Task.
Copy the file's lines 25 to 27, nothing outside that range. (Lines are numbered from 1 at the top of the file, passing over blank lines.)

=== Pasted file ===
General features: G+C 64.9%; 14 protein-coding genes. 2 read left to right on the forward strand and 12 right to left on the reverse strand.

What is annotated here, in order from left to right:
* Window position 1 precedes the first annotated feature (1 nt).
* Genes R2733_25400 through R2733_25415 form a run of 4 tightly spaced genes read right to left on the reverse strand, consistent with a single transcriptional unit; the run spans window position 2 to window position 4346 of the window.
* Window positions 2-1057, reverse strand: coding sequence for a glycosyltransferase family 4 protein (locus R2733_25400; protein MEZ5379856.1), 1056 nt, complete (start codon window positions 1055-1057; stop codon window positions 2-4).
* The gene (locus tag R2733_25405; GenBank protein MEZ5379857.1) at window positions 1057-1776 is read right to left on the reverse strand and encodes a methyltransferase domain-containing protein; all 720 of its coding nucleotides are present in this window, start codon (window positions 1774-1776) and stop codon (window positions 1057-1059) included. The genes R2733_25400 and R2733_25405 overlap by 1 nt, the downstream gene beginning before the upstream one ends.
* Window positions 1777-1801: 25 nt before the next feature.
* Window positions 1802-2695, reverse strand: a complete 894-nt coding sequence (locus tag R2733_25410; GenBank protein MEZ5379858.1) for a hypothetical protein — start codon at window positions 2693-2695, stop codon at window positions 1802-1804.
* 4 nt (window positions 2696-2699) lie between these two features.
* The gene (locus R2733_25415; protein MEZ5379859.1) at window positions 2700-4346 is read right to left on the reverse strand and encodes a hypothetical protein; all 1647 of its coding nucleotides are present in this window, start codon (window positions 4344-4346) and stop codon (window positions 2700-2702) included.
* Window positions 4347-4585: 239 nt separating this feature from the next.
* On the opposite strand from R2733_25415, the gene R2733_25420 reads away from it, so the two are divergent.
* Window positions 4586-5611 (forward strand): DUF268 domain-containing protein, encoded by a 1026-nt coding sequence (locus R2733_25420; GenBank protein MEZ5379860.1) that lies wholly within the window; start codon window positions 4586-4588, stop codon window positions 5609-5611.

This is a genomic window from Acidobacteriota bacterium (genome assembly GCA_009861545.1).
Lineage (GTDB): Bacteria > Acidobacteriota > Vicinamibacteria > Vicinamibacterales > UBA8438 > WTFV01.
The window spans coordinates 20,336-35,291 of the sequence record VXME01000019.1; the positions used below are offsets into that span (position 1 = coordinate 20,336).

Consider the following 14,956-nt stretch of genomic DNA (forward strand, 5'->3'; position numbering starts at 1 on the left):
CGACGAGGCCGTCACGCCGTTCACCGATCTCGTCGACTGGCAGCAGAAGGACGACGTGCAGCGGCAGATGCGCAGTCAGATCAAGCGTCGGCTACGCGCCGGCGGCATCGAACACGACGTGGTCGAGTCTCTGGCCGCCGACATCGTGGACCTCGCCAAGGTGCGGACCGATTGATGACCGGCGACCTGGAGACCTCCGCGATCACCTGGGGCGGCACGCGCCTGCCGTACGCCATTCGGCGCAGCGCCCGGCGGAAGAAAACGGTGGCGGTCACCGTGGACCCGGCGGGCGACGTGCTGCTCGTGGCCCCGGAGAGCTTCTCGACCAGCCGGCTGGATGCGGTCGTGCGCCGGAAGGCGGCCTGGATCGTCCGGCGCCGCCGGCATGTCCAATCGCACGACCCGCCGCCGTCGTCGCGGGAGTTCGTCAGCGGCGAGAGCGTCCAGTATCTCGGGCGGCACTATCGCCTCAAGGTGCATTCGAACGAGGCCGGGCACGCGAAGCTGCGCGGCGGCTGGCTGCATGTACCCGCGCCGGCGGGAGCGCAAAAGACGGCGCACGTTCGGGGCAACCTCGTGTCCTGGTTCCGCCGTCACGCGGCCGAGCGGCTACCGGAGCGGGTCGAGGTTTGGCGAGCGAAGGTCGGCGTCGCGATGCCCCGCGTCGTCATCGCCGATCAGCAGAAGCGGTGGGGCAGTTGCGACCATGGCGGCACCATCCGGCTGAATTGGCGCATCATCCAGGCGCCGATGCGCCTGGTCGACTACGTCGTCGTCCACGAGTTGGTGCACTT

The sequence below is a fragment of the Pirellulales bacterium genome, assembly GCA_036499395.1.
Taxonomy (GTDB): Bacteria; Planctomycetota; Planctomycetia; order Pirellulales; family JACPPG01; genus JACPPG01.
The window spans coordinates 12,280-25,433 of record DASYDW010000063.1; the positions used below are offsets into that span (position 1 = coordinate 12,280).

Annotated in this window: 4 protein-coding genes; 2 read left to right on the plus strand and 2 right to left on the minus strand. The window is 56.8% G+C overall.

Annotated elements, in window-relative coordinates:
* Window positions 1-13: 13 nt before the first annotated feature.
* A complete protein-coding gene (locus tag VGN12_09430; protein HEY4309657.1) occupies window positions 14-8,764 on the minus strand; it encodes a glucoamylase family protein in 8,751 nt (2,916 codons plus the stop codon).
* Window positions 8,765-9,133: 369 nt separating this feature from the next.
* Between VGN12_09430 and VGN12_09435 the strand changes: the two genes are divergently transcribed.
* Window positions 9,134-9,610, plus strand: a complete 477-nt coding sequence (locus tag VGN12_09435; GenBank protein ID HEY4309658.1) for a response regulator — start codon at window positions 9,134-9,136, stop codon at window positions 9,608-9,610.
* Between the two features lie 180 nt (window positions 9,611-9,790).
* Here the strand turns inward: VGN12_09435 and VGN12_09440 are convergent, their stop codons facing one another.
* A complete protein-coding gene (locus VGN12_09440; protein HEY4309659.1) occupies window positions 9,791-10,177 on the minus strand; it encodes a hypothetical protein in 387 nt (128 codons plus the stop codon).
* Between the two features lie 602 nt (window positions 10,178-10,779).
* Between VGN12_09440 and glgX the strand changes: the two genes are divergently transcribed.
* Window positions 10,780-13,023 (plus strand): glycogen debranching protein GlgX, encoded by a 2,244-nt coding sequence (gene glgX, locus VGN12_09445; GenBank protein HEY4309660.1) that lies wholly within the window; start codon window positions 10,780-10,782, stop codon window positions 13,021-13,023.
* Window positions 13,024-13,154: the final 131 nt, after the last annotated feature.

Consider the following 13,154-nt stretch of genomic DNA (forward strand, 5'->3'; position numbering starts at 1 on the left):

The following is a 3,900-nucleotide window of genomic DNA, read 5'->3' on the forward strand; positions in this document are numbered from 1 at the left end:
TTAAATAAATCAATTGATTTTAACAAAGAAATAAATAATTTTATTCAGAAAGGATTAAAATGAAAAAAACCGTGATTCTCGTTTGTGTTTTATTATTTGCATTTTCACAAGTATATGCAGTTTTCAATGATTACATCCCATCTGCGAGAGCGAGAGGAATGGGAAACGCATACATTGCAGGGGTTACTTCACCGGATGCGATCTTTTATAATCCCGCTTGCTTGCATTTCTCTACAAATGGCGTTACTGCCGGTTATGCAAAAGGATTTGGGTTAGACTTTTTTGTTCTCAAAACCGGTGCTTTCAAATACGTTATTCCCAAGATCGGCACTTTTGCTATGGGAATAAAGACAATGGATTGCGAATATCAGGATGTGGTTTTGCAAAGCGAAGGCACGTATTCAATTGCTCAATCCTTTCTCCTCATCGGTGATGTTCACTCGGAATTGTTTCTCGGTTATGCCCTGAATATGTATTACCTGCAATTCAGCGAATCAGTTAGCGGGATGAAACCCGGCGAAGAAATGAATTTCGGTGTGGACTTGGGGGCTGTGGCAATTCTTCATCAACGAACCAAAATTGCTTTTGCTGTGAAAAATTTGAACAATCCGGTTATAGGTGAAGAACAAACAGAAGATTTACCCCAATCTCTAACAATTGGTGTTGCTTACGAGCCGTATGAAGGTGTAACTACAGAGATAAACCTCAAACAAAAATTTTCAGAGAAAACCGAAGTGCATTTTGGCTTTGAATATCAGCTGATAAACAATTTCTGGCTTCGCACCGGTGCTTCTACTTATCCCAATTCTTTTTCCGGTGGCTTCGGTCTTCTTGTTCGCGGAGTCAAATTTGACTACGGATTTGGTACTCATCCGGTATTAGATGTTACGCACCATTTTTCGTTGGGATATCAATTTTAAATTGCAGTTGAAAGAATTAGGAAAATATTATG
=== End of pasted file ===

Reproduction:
* A complete protein-coding gene (locus tag VGN12_09430; protein HEY4309657.1) occupies window positions 14-8,764 on the minus strand; it encodes a glucoamylase family protein in 8,751 nt (2,916 codons plus the stop codon).
* Window positions 8,765-9,133: 369 nt separating this feature from the next.
* Between VGN12_09430 and VGN12_09435 the strand changes: the two genes are divergently transcribed.